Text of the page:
Data sharing is essential to improve patient care but appropriate governance arrangements need to be in place. By Marc Farr 

Marc Farr Director of Information, East Kent University Hospitals Foundation Trust

Marc Farr, director of information, East Kent University Hospitals Foundation Trust

Marc Farr

A few weeks ago my bank account was hacked. It’s not a great feeling knowing that someone you don’t know has accessed your personal information.

However, the bank was able to assure me the rogue transactions will be refunded and I can still bank online.

The experience highlighted an apparent contradiction. Even though we face the prospect of personal data loss in our online transactions, this acceptance of risk is notably absent when it comes to interaction with our personal health data.

Seeking consent

There is a complex legal framework governing the use of personal confidential data in healthcare. If data contains any information that might identify a data subject, in other words if it is not anonymised, the consensus is that explicit consent must be sought from that individual.

The requirement to gain consent or anonymise is just one interpretation of the legal framework rather than a strict legal requirement. There is recognition of the public interest by allowing some forms of research to be undertaken using identifiable data without requiring explicit consent.

Much health services research in the NHS is already carried out under these provisions. You can read more about the legal framework in this Nuffield Trust publication here.

There are good examples of how it is possible to share anonymised information without falling foul of information governance

The issue of data sharing has become polarised with those arguing it is fine to link data because patients would expect the NHS to improve patient care and others who are too cautious to make a bold decision in favour of all patients. In practical terms, this lack of clarity means researchers and NHS organisations have opted to exercise caution and seek explicit consent in order to avoid the possibility of legal sanctions.

That said, there are some good examples of how it is possible to share anonymised information without falling foul of information governance. The NHS South West Commissioning Support Unit has managed to get 13 health and social care organisations to share data, with the appropriate governance arrangements in place.

Sharing data

At Beautiful Information, based at East Kent University Hospitals Foundation Trust, we believe sharing data is the best way for information to provide a clear call to action. It has helped us to improve the ability of our own and other NHS organisations to understand and manage performance.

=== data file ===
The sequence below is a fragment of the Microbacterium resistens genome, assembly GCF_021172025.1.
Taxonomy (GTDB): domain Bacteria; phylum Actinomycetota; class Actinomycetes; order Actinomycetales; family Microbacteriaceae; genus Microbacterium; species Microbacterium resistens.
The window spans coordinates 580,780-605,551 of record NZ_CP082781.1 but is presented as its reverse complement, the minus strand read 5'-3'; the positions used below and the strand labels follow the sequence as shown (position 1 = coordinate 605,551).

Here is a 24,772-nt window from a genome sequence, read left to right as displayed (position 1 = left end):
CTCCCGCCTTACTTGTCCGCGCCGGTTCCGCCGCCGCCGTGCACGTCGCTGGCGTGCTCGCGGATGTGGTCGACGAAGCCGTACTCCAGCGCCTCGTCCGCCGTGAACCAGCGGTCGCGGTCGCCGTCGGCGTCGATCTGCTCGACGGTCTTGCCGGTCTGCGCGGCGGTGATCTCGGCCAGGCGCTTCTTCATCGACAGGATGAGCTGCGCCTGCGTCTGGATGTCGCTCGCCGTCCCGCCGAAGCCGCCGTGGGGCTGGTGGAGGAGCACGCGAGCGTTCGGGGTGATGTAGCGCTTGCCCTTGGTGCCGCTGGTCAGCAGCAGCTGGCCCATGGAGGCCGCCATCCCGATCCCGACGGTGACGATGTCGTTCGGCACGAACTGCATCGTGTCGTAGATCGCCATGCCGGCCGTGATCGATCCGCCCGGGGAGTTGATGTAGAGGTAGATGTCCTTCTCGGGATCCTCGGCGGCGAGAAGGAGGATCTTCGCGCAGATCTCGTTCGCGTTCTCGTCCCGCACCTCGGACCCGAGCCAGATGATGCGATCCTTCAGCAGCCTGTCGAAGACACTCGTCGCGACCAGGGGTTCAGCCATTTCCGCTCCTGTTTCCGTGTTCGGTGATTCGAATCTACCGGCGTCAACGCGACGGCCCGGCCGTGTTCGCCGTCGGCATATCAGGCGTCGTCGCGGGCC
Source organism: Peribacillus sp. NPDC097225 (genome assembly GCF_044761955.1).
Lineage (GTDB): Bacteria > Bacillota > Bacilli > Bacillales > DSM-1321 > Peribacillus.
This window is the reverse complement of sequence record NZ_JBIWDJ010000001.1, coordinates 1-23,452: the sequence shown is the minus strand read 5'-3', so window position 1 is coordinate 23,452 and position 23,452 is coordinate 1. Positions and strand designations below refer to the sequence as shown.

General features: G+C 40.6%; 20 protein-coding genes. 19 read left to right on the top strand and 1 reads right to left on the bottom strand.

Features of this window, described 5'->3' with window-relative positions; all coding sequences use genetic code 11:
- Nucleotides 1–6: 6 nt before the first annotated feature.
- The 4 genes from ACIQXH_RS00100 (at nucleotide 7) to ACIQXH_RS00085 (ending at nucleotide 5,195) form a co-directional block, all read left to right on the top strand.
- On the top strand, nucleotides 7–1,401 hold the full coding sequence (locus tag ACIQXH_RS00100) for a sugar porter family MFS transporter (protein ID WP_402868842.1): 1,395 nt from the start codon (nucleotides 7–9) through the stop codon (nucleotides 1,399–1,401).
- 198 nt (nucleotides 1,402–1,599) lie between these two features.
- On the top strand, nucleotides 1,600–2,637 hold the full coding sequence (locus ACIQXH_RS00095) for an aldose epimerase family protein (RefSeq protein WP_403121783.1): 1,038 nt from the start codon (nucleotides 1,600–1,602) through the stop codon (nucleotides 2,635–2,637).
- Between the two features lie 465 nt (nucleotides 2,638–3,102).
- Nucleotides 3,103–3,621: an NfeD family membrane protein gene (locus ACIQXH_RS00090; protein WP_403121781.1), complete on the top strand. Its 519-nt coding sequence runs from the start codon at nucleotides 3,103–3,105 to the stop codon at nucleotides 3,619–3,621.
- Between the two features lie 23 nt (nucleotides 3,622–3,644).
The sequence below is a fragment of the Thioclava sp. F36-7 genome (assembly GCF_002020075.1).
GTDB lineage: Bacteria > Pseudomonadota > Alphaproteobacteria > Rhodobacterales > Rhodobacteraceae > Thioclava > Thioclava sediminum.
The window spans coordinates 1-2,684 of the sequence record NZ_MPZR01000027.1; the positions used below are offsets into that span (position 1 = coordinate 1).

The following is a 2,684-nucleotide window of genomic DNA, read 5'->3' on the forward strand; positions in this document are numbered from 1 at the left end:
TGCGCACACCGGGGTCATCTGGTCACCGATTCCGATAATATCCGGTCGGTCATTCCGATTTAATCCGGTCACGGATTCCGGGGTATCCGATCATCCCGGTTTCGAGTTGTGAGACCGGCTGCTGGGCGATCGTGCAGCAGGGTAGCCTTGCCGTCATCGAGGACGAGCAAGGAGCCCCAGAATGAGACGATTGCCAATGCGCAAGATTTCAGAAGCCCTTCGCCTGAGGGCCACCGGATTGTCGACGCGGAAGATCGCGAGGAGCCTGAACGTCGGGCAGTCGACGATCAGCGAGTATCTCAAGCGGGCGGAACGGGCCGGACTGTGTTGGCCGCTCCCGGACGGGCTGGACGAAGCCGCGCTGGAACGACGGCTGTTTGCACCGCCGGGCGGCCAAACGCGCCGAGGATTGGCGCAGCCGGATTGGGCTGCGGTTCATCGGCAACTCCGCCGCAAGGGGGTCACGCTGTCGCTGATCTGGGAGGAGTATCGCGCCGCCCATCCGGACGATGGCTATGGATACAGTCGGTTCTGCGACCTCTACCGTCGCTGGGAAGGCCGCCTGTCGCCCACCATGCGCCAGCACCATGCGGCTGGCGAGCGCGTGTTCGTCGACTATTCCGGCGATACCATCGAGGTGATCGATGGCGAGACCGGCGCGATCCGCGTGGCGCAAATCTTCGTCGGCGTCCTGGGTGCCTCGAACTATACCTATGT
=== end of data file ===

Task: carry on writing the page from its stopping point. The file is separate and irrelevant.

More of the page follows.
We now share our data with the community trust, hospice and clinical commissioning group. This means, for example, we can start to flag up those patients who are turning up in our Emergency Department who should really be avoiding hospital admission.

We share data purely to improve patient care, not for research or for contracting purposes. This has made it much simpler to navigate information governance requirements.

So how do we do this? We typically take feeds of patient lists every night from the community trust and the hospice and link this to our current patient list in the data warehouse.

NHS England is putting its weight behind data sharing with its impending clinical utilisations reviews

Every time a patient comes into the ED we are able to check each whether the patient is currently a client of the community trust or the hospice and is therefore in an inappropriate setting. If the patient is a client we then send a message to the provider who can make sure they work with us to put in place the appropriate discharge plan so they don’t become stuck in an acute setting.

This information is shared in real-time between our providers and now also to our CCG colleagues. In the past they would have been completely unsighted as to whether their patients were admitted into an inappropriate acute setting.

We know this sort of initiative is better for patients and NHS England is putting its weight behind data sharing with its impending clinical utilisations reviews. The bottom line is that data has to be shared by different providers.

However, the issue of data sharing is still a stumbling block for many. Perhaps we ought to be more explicit and say that in return for a healthcare system free at the point of care, we should accept that our health data can be shared for non-commercial research purposes.

As director of information at the trust I want to be able to share data with local organisations so we can all act on it to improve patient care and outcomes without losing sleep at night over information governance.

Marc Farr is director of information at East Kent University Hospitals Foundation Trust